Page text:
I've Got the Power

Backyard wind turbines turn energy consumers into suppliers

3 min read

Think wind power and you probably imagine multimegawatt-scale wind farms featuring gigantic turbines ­producing power for a few thousand homes. But a handful of companies in the United States would prefer to have each home powered by its own wind turbine.

For years, residential wind power has been a niche ­business, mainly because the turbines designed for this market cost more than many consumers were willing to spend and the units were not efficient enough to match the cost of power from the grid. But now, one company has managed to break the cost barrier with an ­affordable turbine that matches the ­efficiency of commercial wind farm turbines and ­produces power at grid prices.

In August, Southwest Wind Power, a start-up located in Flagstaff, Ariz., began selling a 1.8-kilowatt residential wind turbine dubbed SkyStream 3.7 [see photo, "In My Backyard"]. The tiny power plant sells for US $5100; total cost including installation runs between $8500 and $11 000. By comparison, the installed cost of comparable small wind devices can eclipse $30 000.

While the SkyStream turbine is not meant to wean you from the grid completely, it can trim home electricity bills by 20 to 90 percent, depending on wind velocities, electricity prices, and government incentives in your area.

SkyStream is the first device to be spun out of the U.S. Department of Energy’s Wind Energy Program. The program offers small-turbine makers technical assistance and the use of such facilities as the National Renewable Energy Laboratory Wind Technology Center, in Boulder, Colo., to help them reduce the life-cycle cost of energy generated by small wind-power systems.

”There’s not a device that’s anywhere close to matching [SkyStream’s] target cost in the $8000 range,” says Dennis Lin, a technical manager overseeing the program at the Energy Department. The device benefited greatly, he says, from the company’s having secured several million dollars in venture capital. This allowed Southwest Wind Power to do two things that are luxuries most small wind-turbine makers cannot afford: spend a lot of time optimizing the turbine’s design before creating a prototype and create the molds and tools that are staples of high-volume manufacturing. The result, says Lin, is that as the market takes off, SkyStream’s price will likely fall.

Southwest Wind Power estimates that a SkyStream unit will produce about 100 000 kWh of power during its 20â''year design life. ”Divide, say, $9000 by 100 000 kilowatt­hours, and you end up with [an average energy cost of] 9 cents per kilowatthour,” says Andrew Kruse, Southwest Wind Power’s cofounder and vice president of business development. Although, generally speaking, larger turbines are more efficient at turning the kinetic energy of wind into electrical energy, SkyStream outperforms 50- to 100-kW machines in terms of average cost of energy. Many still come in at 20 cents per kilowatthour or more—far above the DOE target of 10 to 15 cents per kilowatthour.

SkyStream’s designers focused on making the device a self-contained appliance, like a toaster or a TV set. Components usually installed at the base of a tower or indoors are squeezed into SkyStream’s nacelle (the housing behind the rotors). This saves the company a lot of extra costs in ancillary products, such as wiring and cases, and makes installation simpler. And the development of a new curved shape for the turbine’s airfoil blades has improved its efficiency, allowing it to get the most out of whatever wind is present.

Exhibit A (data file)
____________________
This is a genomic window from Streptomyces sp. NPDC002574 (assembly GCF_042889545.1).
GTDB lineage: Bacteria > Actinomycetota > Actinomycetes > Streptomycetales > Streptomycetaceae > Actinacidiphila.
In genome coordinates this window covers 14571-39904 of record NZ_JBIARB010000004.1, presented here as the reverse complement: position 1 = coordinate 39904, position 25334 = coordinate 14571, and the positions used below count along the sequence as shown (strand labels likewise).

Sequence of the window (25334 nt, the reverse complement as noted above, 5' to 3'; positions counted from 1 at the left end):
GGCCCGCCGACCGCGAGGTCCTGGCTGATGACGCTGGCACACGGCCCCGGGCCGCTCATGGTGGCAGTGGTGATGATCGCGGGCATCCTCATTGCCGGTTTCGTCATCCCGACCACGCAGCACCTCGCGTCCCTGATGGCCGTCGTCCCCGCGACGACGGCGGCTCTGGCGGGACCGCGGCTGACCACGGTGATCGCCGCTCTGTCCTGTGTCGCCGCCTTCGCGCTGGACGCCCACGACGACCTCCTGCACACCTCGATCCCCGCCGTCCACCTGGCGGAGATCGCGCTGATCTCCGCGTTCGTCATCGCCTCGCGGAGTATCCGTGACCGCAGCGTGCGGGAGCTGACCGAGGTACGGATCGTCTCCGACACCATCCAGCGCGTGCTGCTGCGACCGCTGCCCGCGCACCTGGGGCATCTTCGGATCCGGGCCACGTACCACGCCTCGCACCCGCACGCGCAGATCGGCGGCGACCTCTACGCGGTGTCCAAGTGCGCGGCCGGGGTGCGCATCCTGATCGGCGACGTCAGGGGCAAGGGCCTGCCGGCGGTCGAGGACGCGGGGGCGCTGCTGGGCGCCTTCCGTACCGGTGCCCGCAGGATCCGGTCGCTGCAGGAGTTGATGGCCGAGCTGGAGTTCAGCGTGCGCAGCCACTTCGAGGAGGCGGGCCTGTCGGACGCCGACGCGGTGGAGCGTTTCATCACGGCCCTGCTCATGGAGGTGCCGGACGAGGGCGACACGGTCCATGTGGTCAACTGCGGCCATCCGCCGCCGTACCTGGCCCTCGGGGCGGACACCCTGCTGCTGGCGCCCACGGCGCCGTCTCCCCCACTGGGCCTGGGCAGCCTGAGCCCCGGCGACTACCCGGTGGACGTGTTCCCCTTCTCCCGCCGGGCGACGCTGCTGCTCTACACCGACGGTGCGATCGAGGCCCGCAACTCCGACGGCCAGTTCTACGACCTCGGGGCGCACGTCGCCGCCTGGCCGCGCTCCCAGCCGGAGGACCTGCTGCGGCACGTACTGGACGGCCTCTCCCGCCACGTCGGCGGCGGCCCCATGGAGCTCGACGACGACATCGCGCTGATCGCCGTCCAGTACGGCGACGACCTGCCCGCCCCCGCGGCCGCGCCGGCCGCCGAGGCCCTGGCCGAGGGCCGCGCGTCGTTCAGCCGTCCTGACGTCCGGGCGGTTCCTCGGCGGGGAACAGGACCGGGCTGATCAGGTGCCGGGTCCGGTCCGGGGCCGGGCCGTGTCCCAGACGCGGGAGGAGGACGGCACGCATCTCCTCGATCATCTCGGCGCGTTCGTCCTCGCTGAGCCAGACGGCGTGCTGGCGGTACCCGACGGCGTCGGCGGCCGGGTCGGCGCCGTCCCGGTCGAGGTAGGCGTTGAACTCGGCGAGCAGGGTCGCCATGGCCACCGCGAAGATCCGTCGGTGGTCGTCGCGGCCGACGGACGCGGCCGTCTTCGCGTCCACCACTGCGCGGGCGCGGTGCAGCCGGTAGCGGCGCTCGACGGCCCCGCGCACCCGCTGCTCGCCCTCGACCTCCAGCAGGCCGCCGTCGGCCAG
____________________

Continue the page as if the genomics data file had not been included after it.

”Historically, small wind rotors have been 30 to 35 percent efficient,” says Kruse. ”SkyStream comes in at around 41 percent, which is close to the efficiencies achieved by large wind turbines putting out megawatts.” The theoretical maximum rate of conversion for airfoils is 59.3 percent.

The sales potential of SkyStream is promising, says the company. ”According to the U.S. Census Bureau, there are 17 million homes in America that we believe are appropriate for a small wind system,” says Kruse. That number represents the households on a piece of property of a half acre or more in an area that has an average wind speed of 5.4 meters per second or greater.

Although it’s just a blip in the more than 10 gigawatts of wind power generated in the United States today, residential wind power has been on the rise, according to the American Wind Energy Association. The Washington, D.C., trade group estimates that U.S. sales of small wind systems jumped 62 percent to $17 ­million last year. The association predicts that sales will remain brisk as long as energy prices continue to rise and state and local governments keep small wind-power subsidies in place—incentives that can, depending on where you live, cut the total installed cost of a wind turbine by more than half.

Despite the breezy outlook, industry heavyweights—those producing megawatt-class wind turbines—are not necessarily looking to compete in the under-100-kW class. For example, a spokesman at General Electric’s renewables subsidiary says that the company will focus on the utility market for the foreseeable future.

”Tremendous demand for its 1.5-megawatt turbines and a federal production tax credit for makers of large turbines make utility-scale wind a good business to be in right now for GE,” says the DOE’s Lin. Legislation creating a similar tax credit for residential turbines has been proposed in Congress, but it is not yet law.

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